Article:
I’ve written before about the state of venture capital in Australia, but an article in the Bulletin has gone one giant leap further. According to a cover story by Joshua Gliddon, Aussie Web 2.0 types are packing for Palo Alto to seek venture funding in frustration that the local VCs either don’t get it, or are pushing for unpalatable valuations.
I’m not one to slam journos, but the article smacks of tabloid journalism…Australian entrepreneurs are being forced to leave home in search of …funding.
The poster boy for the piece is Cameron Reilly who set up ThePodcastNetwork 18 months ago – while I’m on record that I firmly believe blog networks are good investment opportunities I do have caveats. According to the article, Cameron’s business has 250,000 listeners, yet after 18 months he is leaving for the US with as little as $5k in his bank account. The sequitur (or non ) is that he has failed to monetise his audience.
I’m amazed that the article does not pick up on excellent Aussie businesses that have bootstrapped themselves to success (Atlassian), or have secured sound angel investment before heading over to the US for further funding (Bluepulse). Nor has Joshua canvassed views from the likes of Netus – a bunch of serial Internet entrepreneurs who are funding Web 2.0 ventures or many others who are funding sound Web 2.0 entities and building their value before they head over to Silicon Valley – voluntarily (as Cameron is quoted as saying, “It makes sense to go to the US. That’s where 65% of our audience is, and that’s where the action is“).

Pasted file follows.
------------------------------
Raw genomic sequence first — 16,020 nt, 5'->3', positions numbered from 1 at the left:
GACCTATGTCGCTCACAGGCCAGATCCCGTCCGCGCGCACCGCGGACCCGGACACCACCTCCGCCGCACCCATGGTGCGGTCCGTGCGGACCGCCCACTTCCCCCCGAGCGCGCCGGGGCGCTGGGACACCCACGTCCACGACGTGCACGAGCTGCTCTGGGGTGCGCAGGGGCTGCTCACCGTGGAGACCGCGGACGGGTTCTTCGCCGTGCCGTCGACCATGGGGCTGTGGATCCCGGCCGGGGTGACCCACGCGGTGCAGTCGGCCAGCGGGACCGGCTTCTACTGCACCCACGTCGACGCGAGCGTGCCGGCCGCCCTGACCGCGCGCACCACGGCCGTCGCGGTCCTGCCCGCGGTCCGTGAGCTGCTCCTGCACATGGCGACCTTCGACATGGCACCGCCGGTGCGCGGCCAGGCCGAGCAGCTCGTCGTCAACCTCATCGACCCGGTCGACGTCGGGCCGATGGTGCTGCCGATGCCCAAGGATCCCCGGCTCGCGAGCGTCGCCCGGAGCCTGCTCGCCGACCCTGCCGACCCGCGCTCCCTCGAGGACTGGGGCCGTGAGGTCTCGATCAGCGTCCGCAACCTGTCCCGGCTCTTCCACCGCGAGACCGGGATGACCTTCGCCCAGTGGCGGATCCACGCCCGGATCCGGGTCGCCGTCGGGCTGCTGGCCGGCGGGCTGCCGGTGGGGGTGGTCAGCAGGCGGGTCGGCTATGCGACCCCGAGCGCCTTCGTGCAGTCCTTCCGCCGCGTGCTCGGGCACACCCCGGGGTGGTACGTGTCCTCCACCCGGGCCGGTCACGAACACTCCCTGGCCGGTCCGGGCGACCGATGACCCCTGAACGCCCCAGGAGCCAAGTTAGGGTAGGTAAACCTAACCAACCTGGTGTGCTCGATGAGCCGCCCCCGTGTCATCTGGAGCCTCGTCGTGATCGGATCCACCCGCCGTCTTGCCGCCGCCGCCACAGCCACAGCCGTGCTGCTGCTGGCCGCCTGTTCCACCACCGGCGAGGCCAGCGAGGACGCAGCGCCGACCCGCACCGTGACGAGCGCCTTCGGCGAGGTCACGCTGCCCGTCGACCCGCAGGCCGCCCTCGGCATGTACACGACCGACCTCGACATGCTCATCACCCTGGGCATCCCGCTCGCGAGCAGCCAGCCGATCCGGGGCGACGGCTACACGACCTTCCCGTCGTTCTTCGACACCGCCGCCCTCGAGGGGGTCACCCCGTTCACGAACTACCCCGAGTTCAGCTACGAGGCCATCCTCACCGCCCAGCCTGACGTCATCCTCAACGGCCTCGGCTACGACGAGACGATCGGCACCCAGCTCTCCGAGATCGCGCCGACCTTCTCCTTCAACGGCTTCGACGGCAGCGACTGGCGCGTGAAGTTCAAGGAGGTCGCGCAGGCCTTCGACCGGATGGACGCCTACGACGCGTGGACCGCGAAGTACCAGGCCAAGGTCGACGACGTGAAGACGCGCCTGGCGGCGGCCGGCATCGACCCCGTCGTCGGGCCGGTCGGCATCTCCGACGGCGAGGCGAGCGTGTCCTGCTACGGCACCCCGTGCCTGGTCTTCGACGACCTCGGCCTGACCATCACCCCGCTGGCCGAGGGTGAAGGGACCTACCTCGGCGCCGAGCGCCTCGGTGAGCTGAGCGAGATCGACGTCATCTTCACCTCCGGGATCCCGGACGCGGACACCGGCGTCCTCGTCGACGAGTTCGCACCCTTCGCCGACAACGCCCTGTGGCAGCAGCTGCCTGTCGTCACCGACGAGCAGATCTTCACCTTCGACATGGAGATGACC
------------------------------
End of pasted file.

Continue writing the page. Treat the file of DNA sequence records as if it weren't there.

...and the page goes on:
My beef is not that there are some very valid points to the article, it’s that I feel a more balanced view could have been put forward.
For one, I am very focused on this issue and working behind the scenes currently in forming a platform that will put Australia onto the map as a country that punches well above its weight in building global ventures in this space.
For two, I totally agree with Brett Morris from Neo that “…there’s a lack of early-stage invesment capital for risky consumer internet businesses” in Australia. Will this change – you bet, I am already seeing so-called conservative VCs investing their private money in just such businesses. Once we have a few more success stories to point at, there will be more money available for the space. I’m certainly up for the challenge in catalysing this!
I seriously wish Cameron luck on his quest, I understand his frustration and I also extend an offer to guide him through the tricky terrain he is likely to face on Sandhill Road.